Wednesday, February 4, 2009

Story Time


Several years ago, J.G. called me with excitement in her voice. She had run across a copy of Thomas Pynchon's modern classic, Gravity's Rainbow, at a library sale. The book is somewhat scarce and relatively expensive, anywhere from several hundred dollars to a couple of thousand, depending on condition. J.G. got herself a steal, paying just $1 and kindly donating it to my collection of National Book Award winners.

But there's more to the story where that book came from. As I was flipping through its pages, I found the words "Meadowlane Elementary School Library, Melbourne, Fla." handstamped at the bottom of page 13 and also toward the back of the book. It doesn't require a lot of imagination to come up with a plausible explanation, one that sure is fun to ponder.

Here's our theory: someone, the librarian perhaps, must have assumed that, based on the title, Gravity's Rainbow was a science book for young readers and had it ordered. Imagine the reaction when this 760-page baby showed up at the elementary school library when it was first published in the early 1970s. And of all the books! Rainbow is not only massive in size and daunting in scope, it's graphic in content. Charlotte's Web it ain't.

J.G. and I often wonder whether the book ever found its way into circulation, or how long it took for someone to have it removed.

If you have a book with a story behind it, we'd enjoy having you share it with us. A used bookstore that I frequent keeps a bulletin board behind the front counter with snapshots of total strangers, most of them faded with age, that have fallen out of the books they've acquired over the years. Occasionally, paper currency, handwritten notes and receipts come fluttering out of the pages. Have you ever found anything like that inside a book? Have you ever stumbled upon a rare collectible, or one you've been searching years for, at an estate or garage sale? It's your turn to tell us your favorite book stories. C'mon, make our day.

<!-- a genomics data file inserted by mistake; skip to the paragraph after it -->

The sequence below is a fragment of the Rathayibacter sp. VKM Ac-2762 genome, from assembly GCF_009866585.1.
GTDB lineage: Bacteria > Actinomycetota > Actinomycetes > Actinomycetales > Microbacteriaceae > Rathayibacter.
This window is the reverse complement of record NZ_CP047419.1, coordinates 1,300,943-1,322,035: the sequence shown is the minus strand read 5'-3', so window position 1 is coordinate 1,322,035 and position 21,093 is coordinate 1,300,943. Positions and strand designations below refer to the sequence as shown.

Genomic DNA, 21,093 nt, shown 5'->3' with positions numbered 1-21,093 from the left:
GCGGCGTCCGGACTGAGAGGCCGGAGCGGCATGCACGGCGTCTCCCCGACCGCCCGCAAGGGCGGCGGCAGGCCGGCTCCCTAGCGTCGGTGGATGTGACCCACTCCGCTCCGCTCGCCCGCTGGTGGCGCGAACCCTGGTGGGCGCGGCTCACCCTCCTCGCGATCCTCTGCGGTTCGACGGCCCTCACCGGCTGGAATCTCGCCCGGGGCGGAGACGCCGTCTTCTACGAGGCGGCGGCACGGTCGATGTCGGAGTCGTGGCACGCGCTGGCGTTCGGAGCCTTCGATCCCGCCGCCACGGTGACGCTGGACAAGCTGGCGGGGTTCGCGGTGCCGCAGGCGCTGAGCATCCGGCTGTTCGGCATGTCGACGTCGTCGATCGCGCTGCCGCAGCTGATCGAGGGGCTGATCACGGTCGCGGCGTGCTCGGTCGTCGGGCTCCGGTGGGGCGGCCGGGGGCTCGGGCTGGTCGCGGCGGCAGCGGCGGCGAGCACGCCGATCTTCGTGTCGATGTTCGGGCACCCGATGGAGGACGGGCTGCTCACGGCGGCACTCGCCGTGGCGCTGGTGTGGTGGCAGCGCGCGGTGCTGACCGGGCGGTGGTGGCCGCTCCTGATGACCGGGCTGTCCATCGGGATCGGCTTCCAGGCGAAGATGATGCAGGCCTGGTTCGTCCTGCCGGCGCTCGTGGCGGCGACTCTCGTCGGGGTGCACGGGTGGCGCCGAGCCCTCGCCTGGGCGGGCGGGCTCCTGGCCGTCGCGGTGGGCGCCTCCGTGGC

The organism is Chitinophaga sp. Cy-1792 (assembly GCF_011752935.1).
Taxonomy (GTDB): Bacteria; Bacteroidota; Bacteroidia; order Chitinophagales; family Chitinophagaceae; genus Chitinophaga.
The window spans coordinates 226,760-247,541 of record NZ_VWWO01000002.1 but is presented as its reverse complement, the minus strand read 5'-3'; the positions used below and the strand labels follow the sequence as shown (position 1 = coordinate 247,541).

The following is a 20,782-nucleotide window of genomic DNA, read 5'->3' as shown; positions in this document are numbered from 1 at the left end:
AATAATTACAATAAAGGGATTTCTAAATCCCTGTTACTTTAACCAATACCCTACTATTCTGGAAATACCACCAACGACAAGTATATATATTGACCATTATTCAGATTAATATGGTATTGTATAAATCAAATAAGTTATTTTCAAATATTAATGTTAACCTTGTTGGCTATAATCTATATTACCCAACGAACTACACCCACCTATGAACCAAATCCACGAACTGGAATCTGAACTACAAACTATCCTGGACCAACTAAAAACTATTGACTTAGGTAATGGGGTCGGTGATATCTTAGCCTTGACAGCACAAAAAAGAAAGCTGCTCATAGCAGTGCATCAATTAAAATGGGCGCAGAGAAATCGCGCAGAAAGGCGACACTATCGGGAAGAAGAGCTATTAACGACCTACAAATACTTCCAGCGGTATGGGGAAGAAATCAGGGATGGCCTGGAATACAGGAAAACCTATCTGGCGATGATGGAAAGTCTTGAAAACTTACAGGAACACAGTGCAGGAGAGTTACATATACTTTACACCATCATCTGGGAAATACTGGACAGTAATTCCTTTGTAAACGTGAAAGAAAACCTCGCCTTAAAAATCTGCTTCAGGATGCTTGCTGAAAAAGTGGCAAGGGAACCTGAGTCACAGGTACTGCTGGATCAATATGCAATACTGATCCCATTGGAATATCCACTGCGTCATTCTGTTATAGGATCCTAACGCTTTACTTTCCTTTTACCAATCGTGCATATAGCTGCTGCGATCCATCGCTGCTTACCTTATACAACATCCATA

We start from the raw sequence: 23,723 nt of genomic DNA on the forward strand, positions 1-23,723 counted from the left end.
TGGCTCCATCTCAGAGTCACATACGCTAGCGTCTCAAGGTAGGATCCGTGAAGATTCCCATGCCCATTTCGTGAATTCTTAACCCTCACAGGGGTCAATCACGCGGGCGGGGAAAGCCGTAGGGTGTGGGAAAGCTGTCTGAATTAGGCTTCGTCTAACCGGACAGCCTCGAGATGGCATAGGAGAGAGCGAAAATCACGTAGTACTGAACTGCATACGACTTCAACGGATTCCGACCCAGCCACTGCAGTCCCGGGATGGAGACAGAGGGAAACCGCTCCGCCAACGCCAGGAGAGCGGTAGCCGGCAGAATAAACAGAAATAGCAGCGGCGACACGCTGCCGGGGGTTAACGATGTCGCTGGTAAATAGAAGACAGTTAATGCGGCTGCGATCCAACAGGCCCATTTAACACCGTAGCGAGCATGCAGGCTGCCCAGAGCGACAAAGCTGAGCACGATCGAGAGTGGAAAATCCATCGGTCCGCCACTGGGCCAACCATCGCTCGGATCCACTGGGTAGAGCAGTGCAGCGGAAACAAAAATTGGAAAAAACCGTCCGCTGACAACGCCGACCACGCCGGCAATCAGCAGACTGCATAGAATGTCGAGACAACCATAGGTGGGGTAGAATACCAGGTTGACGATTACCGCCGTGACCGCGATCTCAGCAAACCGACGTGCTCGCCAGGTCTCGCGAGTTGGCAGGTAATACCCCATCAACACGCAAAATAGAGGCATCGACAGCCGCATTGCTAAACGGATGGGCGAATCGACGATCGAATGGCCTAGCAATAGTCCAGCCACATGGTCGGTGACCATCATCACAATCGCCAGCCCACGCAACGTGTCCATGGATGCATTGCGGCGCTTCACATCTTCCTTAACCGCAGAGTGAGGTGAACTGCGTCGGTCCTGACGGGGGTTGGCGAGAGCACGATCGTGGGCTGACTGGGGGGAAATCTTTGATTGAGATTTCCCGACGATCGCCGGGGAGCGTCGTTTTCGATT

3 comments:

  1. My Husband always stores things inside books, so he can find them again, and so that some day other people can too....the goof is telling me he found the bill to the last supper in a book once, but here comes the real story...in a book he found in London On, there was an ad for a secretarial college from 50 years ago in the same small town....he finds stuff in books all the time, though....

    We have a great time finding our own stash of memories as well. You go to reread a book and come across the receipt for a museum visit on a vacation ten years ago. Fun.

    He also found a cheesy ad for a strip club from the 50's once.

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  2. I never find anything more exciting than bookmarks. With all the used books I buy at library sales, I keep hoping to stumble across something better -- like a cache of cash.

    Actually, now that I think about it, I did find a Barry Goldwater campaign flyer in a history book my dad gave me from his library. It was funny in a kitschy ephemera kind of way. But it brought a really big smile to my face to remember the tales my folks told me about being campaign volunteers for Goldwater's 1964 Presidential campaign -- in Berkeley!

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  3. That's an interesting idea about purposely leaving behind little crumbs and markers so someone else can find them later, oreneta. And Rose, here's an idea for those bookmarks. The used bookstore I go to turns them into ornaments for the Xmas tree in the front of their store. It's kind of interesting to see all the different colors and varieties that have accumulated over the years.

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